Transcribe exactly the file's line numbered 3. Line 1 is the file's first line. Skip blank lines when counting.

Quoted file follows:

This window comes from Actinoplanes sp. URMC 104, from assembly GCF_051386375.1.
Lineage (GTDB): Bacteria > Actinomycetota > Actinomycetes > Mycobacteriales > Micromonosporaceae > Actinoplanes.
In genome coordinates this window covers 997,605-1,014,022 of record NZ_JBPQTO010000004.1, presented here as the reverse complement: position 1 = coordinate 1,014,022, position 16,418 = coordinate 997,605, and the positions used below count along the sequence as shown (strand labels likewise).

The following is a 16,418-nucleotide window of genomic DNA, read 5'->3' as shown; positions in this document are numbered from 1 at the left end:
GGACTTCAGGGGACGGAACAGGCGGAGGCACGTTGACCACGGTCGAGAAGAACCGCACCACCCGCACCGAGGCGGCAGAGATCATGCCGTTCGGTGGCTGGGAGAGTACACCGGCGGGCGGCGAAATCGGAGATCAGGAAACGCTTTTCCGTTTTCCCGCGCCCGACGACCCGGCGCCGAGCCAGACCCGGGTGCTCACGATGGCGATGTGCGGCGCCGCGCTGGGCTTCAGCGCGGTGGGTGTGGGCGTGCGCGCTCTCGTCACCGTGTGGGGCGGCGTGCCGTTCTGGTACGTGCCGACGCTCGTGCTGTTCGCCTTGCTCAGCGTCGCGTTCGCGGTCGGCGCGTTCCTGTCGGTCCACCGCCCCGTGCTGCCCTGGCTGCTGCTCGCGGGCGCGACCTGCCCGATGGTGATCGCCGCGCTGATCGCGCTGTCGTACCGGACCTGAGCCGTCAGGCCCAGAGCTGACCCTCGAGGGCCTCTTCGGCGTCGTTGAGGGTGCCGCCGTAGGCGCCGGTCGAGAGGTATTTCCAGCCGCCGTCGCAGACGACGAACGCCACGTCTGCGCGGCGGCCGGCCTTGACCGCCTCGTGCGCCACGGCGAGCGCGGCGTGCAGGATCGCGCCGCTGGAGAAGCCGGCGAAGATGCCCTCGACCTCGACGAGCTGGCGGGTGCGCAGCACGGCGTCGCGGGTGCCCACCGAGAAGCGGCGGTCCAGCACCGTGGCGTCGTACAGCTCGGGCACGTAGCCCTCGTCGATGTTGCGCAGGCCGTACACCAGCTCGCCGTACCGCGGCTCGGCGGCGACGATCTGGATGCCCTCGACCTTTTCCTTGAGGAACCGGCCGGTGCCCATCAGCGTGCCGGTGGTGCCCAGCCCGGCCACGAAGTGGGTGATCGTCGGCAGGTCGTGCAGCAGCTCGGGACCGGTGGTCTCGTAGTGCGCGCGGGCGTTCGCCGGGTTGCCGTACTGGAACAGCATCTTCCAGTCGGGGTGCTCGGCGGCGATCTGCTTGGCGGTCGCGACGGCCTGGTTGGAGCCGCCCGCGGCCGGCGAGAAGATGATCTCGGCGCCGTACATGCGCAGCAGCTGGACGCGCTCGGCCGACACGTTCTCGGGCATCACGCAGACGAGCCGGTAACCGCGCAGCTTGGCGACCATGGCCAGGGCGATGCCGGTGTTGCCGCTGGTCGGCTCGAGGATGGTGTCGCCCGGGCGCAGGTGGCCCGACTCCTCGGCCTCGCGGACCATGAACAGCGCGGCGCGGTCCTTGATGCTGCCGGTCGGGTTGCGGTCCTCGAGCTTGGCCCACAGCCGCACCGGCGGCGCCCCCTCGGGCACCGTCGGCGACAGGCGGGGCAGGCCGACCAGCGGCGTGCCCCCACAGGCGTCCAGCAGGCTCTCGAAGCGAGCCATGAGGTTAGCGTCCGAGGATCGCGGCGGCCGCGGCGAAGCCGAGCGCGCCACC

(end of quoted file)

In genome coordinates this window covers 997,605-1,014,022 of record NZ_JBPQTO010000004.1, presented here as the reverse complement: position 1 = coordinate 1,014,022, position 16,418 = coordinate 997,605, and the positions used below count along the sequence as shown (strand labels likewise).